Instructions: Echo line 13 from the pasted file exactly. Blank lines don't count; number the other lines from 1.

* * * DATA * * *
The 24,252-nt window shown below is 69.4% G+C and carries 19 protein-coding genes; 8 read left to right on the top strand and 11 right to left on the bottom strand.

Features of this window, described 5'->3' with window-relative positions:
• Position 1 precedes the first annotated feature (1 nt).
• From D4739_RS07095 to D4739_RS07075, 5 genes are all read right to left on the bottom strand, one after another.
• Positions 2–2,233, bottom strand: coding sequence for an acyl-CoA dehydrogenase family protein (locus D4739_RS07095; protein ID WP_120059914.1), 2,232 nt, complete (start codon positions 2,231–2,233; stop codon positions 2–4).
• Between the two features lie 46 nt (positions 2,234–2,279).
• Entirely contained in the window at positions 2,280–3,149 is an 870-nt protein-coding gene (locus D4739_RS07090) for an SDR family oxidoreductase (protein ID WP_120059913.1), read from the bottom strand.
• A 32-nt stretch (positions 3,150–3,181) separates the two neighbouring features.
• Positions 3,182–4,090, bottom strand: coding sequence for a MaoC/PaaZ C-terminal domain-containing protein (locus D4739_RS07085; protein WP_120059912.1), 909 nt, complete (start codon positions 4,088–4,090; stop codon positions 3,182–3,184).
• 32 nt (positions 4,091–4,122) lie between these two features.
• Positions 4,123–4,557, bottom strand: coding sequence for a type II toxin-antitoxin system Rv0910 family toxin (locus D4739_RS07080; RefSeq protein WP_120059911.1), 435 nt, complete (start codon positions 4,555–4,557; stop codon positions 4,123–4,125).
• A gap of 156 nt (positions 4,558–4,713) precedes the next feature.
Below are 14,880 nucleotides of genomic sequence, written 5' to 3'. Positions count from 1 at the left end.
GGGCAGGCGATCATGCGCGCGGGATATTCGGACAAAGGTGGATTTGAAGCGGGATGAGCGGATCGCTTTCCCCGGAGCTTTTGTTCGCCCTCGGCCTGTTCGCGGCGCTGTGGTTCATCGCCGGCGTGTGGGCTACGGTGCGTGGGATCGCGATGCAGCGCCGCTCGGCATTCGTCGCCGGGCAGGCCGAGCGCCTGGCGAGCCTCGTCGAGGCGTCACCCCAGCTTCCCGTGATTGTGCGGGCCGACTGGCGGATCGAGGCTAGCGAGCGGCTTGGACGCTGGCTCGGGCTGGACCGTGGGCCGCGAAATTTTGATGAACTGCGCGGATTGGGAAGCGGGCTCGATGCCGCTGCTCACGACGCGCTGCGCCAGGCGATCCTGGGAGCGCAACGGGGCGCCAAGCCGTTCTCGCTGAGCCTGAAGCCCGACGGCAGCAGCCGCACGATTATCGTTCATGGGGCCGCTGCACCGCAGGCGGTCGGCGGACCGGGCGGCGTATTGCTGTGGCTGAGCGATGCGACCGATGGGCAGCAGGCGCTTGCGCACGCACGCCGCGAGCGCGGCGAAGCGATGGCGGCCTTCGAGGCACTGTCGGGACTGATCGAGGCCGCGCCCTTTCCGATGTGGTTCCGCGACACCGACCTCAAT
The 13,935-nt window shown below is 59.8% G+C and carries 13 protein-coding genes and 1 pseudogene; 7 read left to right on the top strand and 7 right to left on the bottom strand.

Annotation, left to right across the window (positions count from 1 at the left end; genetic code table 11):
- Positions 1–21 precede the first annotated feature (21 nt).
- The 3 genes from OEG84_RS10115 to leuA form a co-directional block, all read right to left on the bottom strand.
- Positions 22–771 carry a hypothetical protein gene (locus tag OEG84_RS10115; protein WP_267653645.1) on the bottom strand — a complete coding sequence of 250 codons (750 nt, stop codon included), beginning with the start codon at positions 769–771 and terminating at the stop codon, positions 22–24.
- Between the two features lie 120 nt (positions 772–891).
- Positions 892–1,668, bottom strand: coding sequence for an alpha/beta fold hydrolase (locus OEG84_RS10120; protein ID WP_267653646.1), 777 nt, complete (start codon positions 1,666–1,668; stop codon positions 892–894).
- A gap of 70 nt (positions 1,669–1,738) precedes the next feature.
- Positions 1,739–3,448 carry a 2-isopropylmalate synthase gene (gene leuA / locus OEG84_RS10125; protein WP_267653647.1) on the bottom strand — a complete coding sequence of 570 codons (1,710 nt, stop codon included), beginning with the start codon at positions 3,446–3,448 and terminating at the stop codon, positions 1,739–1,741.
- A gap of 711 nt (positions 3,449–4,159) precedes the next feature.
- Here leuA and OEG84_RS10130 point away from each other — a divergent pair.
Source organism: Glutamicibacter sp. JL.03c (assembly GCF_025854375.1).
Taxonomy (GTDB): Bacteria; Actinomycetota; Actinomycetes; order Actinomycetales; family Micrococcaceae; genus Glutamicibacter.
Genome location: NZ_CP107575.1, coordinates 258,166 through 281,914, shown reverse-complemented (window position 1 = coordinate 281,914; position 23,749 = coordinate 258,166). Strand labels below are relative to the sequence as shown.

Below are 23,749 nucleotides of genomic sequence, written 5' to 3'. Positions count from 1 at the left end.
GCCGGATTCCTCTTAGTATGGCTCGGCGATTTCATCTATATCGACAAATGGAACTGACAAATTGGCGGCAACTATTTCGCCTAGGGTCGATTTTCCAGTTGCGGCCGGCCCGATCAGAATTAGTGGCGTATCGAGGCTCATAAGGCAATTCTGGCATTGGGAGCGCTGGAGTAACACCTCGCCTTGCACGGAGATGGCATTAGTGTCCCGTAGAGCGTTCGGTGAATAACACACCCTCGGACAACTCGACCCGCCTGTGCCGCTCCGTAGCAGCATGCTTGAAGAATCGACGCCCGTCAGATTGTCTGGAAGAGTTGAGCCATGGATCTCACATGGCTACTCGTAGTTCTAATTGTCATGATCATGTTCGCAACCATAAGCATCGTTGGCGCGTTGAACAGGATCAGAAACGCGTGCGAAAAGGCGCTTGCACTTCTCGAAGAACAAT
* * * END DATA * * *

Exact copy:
Below are 14,880 nucleotides of genomic sequence, written 5' to 3'. Positions count from 1 at the left end.